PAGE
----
Double Victory: Minorities and Women During World War II
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Peleliu, Battle of (15 September–27 November 1944)

Title: U.S. Marines on Peleliu Island
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Pacific island battle, one of the bloodiest of the war. Peleliu had been taken by Japan from Germany during World War I. Located about 2,400 miles south of Tokyo and having a land area of only about 7 square miles, Peleliu island was largely blanketed by a tropical forest. Before General Douglas MacArthur's forces could retake the Philippines, he would have to neutralize the Palau Islands, and Peleliu specifically, to protect his right flank. Admiral Chester Nimitz also believed that Peleliu was needed as a staging area for the invasion of Leyte. Securing the island would ensure domination of all the Palaus and neutralize Japanese submarine facilities.

Beginning on 12 September 1944, the U.S. Navy began a three-day naval and air bombardment. The naval fire-support group included 5 battleships, 5 heavy and 3 light cruisers, and 14 destroyers. Between 7 and 11 escort carriers provided combat air and antisubmarine patrol. Beginning at 8:32 a.m. on 15 September, the ground force went ashore. It consisted of the 1st, 5th, and 7th Regimental Combat Teams of Major General William H. Rupertus's 1st Marine Division. The assault was made in amphibious tractors (amphtracs and landing vehicles, tracked [LVTs]) across 600–800 yards of coral reef on the southwest corner of the island. Rupertus predicted victory in 4 days.

Colonel Nakagawa Kunio, commanding some 5,000 Japanese troops, had adopted new tactics. The Japanese did not defend at the beaches, but they were well dug in inland to make the attackers pay the highest possible price. The Japanese only had 13–15 light tanks. On the first afternoon, these were destroyed when they tried to break through the attackers's line. The Marine objective on the first day was to secure the high ground, soon known as "Bloody Nose Ridge," but that effort was only partly successful. On 16 September, the advance resumed. On 17 September, led by 1st Regimental Combat Team commander Colonel Lewis B. "Chesty" Puller, the Marines attacked the ridges and destroyed many Japanese strong points.

On 22 September, the Marines were reinforced by the U.S. Army 321st Regimental Combat Team of the U.S. Army's 81st Division, which was the floating reserve. The next day, the Americans secured the airstrip, but the Japanese then retreated to prepared positions in caves on Umurbrogol Ridge. On 26 September, the 5th Marines seized Radar Hill, the easternmost and highest terrain on the island and site of a Japanese radar installation. By the end of September, the Japanese soldiers were compressed into a pocket only 90 yards long and 400 yards wide. In mid-October, the U.S. Army 81st Infantry Division replaced the Marines on Peleliu, but the island was not declared secure until 27 November, although some Japanese did not surrender until February 1945.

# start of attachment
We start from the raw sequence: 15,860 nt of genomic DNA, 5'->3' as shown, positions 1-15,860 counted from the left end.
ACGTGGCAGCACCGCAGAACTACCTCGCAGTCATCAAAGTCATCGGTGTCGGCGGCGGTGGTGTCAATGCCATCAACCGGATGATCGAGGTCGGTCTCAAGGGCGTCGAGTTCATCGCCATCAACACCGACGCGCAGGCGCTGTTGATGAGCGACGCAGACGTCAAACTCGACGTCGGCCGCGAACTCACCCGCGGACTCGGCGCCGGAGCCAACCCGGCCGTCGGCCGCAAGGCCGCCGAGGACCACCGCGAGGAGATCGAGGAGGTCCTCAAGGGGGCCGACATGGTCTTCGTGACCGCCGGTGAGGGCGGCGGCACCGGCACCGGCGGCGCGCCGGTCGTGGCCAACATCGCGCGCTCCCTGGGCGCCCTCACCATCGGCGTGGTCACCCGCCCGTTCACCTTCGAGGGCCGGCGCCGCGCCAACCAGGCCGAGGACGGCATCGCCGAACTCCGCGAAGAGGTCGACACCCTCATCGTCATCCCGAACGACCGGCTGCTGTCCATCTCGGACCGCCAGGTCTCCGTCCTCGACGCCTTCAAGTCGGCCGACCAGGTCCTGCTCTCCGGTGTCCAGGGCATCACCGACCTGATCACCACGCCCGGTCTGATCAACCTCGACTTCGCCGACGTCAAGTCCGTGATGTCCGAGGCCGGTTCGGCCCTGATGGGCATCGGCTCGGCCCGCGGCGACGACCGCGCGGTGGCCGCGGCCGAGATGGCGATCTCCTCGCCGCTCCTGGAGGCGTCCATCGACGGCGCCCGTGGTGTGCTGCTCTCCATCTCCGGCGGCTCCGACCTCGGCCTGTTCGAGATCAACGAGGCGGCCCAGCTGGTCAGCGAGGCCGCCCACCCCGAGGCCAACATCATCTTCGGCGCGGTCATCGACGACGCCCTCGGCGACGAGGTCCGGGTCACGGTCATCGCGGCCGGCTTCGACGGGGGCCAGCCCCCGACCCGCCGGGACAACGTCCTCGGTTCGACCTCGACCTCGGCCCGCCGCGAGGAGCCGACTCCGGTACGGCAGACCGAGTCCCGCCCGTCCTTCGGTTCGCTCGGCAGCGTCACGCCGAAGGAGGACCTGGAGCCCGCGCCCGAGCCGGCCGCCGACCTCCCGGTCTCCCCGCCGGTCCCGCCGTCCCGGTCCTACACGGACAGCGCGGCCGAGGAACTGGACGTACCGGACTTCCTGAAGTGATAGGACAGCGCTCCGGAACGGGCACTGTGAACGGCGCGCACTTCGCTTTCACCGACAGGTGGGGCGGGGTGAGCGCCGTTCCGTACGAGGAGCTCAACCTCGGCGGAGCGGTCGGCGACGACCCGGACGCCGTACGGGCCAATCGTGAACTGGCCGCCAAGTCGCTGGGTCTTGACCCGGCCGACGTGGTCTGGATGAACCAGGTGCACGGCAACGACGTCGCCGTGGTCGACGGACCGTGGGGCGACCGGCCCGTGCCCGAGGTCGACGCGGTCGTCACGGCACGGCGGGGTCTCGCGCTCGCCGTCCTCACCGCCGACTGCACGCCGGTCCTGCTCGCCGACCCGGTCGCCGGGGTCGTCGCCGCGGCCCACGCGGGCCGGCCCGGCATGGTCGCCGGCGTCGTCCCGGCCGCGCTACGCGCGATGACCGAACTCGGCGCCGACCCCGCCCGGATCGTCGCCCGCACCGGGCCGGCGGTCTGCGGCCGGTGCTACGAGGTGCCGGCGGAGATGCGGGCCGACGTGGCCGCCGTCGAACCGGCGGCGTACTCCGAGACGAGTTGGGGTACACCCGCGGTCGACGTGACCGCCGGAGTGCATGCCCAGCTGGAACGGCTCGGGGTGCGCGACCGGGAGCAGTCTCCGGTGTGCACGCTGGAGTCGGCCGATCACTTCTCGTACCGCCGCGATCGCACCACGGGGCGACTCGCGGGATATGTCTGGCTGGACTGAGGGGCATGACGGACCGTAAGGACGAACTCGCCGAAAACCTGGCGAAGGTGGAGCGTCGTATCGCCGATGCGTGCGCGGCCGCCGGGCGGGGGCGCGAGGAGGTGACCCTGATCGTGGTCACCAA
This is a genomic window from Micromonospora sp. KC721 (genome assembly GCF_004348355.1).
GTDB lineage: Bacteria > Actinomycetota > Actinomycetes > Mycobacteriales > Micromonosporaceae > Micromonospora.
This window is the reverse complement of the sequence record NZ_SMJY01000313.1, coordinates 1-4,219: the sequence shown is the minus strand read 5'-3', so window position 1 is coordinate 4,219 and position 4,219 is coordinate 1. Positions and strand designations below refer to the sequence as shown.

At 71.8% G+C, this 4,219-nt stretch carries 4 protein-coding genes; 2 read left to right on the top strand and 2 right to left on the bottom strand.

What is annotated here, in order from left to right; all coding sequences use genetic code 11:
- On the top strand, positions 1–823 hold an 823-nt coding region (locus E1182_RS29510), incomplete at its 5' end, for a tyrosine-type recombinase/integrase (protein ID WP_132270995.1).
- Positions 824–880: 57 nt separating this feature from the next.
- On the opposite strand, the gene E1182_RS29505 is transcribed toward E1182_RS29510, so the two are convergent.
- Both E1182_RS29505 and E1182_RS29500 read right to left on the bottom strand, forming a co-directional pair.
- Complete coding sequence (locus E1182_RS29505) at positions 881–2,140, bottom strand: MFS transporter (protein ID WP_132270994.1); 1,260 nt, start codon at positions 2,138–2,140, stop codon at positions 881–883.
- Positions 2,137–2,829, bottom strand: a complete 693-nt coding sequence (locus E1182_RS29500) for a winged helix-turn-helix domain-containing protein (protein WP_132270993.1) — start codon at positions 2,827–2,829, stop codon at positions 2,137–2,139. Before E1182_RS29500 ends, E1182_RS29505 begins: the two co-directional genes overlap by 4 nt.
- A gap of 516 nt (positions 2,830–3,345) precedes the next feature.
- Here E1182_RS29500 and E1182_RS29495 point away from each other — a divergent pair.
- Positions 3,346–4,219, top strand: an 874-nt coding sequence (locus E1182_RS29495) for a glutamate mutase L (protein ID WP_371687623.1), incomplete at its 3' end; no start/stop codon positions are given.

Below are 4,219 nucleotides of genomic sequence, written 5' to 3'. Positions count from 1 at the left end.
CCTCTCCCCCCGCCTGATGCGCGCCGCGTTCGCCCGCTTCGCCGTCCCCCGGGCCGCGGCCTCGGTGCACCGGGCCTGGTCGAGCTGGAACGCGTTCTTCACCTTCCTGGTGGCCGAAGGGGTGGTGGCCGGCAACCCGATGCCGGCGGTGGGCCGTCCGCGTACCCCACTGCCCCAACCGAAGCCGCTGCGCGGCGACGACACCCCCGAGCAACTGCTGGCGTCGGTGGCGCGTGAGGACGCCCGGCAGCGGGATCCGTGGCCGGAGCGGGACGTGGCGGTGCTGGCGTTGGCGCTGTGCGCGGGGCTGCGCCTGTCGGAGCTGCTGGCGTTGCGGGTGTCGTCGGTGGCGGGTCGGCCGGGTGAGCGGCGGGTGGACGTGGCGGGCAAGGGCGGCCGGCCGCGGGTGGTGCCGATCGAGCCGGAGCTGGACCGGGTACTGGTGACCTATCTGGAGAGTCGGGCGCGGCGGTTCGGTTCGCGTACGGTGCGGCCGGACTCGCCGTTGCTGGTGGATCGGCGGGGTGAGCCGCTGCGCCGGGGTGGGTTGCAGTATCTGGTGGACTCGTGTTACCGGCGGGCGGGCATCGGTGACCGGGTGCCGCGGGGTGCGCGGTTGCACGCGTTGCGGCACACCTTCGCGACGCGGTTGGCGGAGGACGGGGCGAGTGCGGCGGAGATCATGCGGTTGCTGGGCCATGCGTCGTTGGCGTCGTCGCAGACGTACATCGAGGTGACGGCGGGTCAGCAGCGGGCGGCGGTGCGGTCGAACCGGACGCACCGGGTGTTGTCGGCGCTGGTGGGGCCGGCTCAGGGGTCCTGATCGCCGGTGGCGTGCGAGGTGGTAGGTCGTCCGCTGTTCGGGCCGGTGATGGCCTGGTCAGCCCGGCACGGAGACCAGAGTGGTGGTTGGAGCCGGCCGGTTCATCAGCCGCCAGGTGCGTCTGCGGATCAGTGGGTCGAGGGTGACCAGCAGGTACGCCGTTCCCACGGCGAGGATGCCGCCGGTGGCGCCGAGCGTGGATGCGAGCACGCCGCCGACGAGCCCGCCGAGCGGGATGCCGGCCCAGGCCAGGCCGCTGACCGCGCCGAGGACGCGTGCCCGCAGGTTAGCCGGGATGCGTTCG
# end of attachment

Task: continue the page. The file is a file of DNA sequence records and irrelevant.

Even with total U.S. air and naval superiority, lavish naval gunfire and air support, and a 4:1 ground manpower superiority, American forces paid a heavy price for the seizure of Peleliu. U.S. casualties totaled some 9,615, with 1,656 of them killed in action. Of the 6,000 Japanese defenders, only 33 surrendered or were captured. The same Japanese tactics were replicated, more spectacularly, in their defense of Iwo Jima. The seizure of Peleliu, while costly, did neutralize some 25,000 Japanese troops on Babelthuap, the largest island of the Palaus.

James Erik Vik

Further Reading
Frank, Benis M., and Henry I. Shaw, Jr. History of U.S. Marine Corps Operations in World War II. Vol. 5, Victory and Occupation. Washington, DC: Historical Branch, U.S. Marine Corps, 1968.; Gailey, Harry A. Peleliu, 1944. Annapolis, MD: Nautical and Aviation Publishing, 1983.; Gayle, Gordon D. Bloody Beaches: The Marines at Peleliu. Washington, DC: Marine Corps Historical Center, 1996.; Morison, Samuel E. History of United States Naval Operations in World War II. Vols. 2, 4, 5, 9, 10, and 11. Boston: Little, Brown, 1947–1952.; Sledge, E. B. With the Old Breed. Novato, CA: Presidio Press, 1981.

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